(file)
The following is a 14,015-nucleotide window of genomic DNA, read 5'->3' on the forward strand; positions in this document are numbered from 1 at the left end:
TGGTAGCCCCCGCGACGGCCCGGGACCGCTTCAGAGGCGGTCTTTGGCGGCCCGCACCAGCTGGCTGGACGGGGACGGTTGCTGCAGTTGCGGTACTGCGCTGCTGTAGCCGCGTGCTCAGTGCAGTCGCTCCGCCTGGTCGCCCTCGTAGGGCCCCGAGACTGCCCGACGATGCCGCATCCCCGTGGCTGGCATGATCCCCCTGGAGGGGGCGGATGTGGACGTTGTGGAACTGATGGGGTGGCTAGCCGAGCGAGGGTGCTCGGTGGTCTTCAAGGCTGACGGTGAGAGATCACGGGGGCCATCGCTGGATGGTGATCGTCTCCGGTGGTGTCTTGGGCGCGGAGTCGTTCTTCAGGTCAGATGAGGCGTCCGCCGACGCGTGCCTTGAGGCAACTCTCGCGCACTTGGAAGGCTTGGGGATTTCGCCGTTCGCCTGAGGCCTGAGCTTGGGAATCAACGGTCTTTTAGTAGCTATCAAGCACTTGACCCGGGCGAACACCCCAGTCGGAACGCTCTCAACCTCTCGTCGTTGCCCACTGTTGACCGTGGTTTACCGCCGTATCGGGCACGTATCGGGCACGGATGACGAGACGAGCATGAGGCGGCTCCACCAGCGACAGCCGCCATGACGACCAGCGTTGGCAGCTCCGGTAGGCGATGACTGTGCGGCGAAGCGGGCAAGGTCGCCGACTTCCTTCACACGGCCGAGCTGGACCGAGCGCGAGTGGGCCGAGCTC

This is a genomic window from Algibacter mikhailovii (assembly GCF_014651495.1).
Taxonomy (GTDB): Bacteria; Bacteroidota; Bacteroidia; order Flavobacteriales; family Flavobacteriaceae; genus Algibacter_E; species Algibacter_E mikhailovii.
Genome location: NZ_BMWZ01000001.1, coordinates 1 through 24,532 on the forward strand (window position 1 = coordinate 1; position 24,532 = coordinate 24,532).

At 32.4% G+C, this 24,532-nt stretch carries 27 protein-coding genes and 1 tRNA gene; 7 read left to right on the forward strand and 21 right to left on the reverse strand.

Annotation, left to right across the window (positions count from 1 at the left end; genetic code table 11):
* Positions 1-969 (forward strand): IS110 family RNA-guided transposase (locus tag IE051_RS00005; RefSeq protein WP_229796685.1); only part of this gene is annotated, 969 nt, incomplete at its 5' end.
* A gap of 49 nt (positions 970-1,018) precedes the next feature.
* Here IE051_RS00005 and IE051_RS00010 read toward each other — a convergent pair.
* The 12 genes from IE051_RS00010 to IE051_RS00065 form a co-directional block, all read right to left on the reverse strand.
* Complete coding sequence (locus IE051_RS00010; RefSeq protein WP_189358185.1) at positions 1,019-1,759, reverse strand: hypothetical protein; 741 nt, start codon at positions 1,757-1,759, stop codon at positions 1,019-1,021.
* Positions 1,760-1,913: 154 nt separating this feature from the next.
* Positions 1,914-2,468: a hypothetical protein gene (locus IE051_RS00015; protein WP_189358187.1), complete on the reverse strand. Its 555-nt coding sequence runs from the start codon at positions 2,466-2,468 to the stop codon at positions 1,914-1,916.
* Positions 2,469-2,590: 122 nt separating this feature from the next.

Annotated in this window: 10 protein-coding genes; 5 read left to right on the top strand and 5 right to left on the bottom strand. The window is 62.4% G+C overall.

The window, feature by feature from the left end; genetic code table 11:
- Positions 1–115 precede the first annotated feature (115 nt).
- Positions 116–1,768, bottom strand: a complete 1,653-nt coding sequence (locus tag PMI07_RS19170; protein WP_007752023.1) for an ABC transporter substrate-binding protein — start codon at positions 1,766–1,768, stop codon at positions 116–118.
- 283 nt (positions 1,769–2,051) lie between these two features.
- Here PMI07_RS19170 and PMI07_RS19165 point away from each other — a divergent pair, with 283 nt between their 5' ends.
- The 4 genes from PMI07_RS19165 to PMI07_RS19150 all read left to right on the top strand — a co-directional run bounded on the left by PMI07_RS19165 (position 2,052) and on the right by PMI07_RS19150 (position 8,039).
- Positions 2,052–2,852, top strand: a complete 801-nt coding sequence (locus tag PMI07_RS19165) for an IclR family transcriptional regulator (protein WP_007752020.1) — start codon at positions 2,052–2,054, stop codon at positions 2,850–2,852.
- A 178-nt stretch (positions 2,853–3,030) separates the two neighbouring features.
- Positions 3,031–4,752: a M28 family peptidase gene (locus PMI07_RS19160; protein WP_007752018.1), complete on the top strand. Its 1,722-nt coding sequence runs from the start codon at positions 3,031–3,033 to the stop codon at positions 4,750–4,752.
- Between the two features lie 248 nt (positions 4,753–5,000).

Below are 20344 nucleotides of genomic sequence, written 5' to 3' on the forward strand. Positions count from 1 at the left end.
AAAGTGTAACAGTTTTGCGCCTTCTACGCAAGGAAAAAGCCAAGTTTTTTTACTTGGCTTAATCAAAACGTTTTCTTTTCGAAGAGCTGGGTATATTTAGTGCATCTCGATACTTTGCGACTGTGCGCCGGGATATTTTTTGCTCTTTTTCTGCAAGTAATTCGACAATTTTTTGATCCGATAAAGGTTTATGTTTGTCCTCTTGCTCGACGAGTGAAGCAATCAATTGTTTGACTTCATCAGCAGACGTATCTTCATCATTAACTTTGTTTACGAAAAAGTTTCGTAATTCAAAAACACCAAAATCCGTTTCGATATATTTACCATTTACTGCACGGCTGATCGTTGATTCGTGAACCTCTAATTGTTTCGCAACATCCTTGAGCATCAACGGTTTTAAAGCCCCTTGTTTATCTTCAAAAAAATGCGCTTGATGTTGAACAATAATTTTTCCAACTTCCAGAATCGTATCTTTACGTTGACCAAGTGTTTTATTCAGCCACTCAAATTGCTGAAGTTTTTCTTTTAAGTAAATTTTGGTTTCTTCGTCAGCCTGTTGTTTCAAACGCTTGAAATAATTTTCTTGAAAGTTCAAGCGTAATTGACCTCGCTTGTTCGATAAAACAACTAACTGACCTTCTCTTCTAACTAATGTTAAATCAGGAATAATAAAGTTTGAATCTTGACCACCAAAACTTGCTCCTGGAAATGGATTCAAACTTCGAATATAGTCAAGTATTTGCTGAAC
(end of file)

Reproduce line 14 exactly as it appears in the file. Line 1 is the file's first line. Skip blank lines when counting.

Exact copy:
* Positions 1,914-2,468: a hypothetical protein gene (locus IE051_RS00015; protein WP_189358187.1), complete on the reverse strand. Its 555-nt coding sequence runs from the start codon at positions 2,466-2,468 to the stop codon at positions 1,914-1,916.